Regarding this point, lighting greenhouses or indoor facilities with standard shelving, is very different from architectural lighting with regard to the space to be lighted which has a limited number of different sizes. A greenhouse will usually be a rectangle of 6.4m, 8m or 9.6m and gutter height of 3m, 4m or 5m. These numbers cover the majority of the situations that an agricultural lighting planner may encounter and allows lens manufacturers for LED to design lenses which will provide light beams giving uniform coverage of the typical areas we wish to illuminate. By a combination of a relatively small number of lenses, we can create an optimal light effect with minimum fading at the edges.

If the previous point talks about the advantage planning can give to efficacy and efficiency, the point here is that LED photometry using lenses is a precise tool that can produce lighting fixtures capable of efficiently lighting standard spaces.

Spectral efficacy:

Light absorption curves of chlorophyll are known, and are an important component that leading manufactures take into consideration when designing agronomic light spectrums.

There is tension between agronomy and commercialism in spectrum design. The wavelength of the LED affects component cost and also the PPF it will give per $ of investment. However, the preference of the plant is to see light wavelengths in a specific ration to the remainder of the spectrum, which is saying that, for the plants, it doesn't help if specific wavelengths are dominant in a spectrum which will raise PPF or produce a cheaper product if the plant can't utilize it. So, one of the dilemmas a lighting fixture planner faces is between data that he can write in his technical specifications (marketing on a theoretical basis) and plant reaction to the PPF/W/g index which will go out to customers at the end of a growth cycle ( marketing on a result basis).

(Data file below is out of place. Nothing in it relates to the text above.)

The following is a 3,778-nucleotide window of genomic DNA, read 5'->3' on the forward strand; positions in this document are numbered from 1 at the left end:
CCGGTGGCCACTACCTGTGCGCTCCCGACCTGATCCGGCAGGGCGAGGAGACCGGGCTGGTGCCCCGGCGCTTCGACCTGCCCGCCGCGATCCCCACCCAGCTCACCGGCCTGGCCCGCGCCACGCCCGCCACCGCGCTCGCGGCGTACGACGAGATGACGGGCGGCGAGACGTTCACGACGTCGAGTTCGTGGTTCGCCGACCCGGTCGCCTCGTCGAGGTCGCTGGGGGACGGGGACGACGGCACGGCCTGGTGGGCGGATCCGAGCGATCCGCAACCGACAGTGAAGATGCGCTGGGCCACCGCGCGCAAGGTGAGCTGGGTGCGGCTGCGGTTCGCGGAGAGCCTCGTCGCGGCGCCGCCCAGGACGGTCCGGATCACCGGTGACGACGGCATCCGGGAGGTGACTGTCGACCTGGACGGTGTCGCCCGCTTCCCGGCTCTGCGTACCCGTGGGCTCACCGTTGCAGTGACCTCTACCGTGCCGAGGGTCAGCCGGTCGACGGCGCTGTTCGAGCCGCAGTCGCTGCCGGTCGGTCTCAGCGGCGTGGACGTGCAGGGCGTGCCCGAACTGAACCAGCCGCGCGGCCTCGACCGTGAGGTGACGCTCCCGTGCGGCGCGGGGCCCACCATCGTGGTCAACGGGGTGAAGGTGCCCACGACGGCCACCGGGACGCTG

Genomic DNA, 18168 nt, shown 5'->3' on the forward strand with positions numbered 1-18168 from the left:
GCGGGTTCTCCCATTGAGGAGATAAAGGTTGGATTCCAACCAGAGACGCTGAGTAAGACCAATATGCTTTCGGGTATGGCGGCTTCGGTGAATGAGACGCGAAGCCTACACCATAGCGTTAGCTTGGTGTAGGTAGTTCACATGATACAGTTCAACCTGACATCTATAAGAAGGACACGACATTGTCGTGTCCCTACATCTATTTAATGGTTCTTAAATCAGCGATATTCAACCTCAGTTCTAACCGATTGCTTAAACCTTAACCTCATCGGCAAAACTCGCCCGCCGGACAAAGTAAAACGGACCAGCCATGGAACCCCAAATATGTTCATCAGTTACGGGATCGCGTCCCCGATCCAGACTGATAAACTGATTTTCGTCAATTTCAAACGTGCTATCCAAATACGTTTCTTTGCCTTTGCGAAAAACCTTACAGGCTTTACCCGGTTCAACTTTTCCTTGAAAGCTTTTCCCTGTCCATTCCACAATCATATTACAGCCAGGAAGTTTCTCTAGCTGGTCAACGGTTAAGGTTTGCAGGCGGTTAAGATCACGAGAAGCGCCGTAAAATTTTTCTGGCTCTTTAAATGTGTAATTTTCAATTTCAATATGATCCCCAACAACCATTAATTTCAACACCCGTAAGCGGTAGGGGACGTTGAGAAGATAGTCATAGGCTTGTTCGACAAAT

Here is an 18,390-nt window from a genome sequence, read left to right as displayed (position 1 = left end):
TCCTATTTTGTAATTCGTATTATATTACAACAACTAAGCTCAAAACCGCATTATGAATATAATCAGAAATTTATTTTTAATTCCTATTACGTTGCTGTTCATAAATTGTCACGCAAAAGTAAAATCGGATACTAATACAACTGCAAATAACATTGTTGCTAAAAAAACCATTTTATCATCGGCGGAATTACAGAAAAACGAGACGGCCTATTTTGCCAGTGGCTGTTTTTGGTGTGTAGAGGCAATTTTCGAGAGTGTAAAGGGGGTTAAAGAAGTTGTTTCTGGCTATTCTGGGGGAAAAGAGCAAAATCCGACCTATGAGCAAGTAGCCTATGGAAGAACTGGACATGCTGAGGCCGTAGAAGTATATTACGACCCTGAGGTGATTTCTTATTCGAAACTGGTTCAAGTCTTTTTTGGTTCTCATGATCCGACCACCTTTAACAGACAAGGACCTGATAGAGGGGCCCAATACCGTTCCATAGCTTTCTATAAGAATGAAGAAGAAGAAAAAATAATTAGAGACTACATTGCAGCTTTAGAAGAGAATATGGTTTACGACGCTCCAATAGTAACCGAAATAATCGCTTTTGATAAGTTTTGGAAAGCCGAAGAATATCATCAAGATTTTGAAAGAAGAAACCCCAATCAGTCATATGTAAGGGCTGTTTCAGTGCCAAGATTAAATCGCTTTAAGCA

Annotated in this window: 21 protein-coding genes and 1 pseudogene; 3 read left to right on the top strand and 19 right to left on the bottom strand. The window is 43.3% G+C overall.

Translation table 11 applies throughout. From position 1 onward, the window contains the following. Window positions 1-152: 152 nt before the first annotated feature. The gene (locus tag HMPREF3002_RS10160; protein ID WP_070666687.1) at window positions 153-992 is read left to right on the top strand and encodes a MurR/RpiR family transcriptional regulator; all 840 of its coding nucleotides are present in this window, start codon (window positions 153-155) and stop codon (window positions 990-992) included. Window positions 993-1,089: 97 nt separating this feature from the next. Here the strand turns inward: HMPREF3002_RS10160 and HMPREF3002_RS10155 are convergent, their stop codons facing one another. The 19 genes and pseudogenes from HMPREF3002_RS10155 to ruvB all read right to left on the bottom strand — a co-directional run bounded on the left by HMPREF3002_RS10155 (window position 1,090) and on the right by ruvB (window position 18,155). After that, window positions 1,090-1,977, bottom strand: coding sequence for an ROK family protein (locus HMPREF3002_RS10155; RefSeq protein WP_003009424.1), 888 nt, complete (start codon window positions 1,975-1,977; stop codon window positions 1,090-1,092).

More PPF in the technical specification shows higher luminous efficacy which allows the manufacturer to charge a higher price for the light fixture. Along with this, the PPF/W/g is a difficult component to plan, as the final result is affected by many other factors in the growth protocol apart from the spectrum.